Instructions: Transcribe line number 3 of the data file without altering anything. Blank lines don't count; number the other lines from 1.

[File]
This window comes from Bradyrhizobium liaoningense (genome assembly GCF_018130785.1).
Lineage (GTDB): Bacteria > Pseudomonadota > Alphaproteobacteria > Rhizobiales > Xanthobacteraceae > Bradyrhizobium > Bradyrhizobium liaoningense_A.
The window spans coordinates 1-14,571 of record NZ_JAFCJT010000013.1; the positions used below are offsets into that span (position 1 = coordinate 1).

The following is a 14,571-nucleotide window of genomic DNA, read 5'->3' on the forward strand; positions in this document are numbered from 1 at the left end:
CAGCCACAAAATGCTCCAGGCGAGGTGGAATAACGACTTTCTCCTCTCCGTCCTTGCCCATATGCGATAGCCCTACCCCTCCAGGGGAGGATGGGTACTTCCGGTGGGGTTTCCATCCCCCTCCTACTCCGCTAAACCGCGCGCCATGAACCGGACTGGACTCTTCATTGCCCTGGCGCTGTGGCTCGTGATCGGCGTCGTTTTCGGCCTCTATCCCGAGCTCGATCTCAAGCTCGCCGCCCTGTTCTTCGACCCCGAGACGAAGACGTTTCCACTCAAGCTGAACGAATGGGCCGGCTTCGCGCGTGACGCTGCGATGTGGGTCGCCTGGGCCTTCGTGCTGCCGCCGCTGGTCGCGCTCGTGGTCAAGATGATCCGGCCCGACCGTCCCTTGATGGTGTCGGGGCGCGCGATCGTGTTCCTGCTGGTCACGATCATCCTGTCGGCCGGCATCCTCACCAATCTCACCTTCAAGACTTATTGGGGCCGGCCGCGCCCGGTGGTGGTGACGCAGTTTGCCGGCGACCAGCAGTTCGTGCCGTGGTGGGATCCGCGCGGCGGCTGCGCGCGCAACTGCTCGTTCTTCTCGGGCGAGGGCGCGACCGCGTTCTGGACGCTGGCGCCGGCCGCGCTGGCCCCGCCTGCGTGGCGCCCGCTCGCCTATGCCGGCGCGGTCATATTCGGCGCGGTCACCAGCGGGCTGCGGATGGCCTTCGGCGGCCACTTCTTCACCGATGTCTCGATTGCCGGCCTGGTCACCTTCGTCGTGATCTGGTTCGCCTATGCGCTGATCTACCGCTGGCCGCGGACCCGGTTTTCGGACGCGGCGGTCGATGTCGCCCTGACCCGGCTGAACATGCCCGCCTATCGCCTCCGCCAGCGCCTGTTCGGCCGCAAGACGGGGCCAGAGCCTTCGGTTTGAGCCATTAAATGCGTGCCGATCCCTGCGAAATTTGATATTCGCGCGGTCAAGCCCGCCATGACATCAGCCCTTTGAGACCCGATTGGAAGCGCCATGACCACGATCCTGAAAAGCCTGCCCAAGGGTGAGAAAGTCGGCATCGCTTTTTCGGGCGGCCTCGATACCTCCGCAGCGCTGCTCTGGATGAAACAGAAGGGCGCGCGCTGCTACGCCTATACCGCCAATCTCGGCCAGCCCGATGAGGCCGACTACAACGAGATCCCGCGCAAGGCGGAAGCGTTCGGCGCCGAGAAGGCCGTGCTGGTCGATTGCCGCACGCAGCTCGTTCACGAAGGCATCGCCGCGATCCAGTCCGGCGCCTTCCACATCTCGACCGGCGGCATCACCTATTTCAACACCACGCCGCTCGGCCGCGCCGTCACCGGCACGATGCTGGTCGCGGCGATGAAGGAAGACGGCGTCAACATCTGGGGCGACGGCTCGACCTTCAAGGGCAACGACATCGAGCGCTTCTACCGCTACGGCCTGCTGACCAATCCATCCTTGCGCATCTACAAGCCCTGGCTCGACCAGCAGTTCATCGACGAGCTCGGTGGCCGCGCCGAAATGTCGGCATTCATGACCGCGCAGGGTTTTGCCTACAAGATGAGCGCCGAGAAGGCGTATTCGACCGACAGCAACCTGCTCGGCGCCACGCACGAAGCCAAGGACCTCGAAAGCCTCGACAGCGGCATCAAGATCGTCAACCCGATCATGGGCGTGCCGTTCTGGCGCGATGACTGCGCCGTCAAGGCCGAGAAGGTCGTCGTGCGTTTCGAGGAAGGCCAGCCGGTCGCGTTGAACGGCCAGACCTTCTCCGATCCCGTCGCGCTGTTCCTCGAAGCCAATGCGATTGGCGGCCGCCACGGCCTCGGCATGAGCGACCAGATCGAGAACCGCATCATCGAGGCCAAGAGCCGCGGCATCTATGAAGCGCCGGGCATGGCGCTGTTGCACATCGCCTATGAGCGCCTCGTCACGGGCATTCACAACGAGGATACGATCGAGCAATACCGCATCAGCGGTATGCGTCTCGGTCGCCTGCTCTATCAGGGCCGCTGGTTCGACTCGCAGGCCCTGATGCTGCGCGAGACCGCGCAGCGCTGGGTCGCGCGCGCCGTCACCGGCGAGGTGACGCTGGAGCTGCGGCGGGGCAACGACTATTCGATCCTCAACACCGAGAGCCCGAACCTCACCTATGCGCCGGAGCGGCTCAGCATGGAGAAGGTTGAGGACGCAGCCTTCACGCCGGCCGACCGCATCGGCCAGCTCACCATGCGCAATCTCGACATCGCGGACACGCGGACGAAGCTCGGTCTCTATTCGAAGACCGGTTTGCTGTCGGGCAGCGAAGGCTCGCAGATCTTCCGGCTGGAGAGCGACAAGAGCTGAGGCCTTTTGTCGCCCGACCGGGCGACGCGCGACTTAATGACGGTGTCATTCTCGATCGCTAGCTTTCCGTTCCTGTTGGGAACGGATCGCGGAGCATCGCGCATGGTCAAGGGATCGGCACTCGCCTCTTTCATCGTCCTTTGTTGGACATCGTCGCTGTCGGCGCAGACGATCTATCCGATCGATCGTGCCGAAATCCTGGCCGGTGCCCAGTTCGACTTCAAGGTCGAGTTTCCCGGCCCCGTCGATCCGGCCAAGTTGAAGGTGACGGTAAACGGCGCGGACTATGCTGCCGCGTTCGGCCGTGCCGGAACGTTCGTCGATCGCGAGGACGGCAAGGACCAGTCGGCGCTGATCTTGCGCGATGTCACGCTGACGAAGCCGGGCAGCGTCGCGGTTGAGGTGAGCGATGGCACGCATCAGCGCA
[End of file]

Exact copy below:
The window spans coordinates 1-14,571 of record NZ_JAFCJT010000013.1; the positions used below are offsets into that span (position 1 = coordinate 1).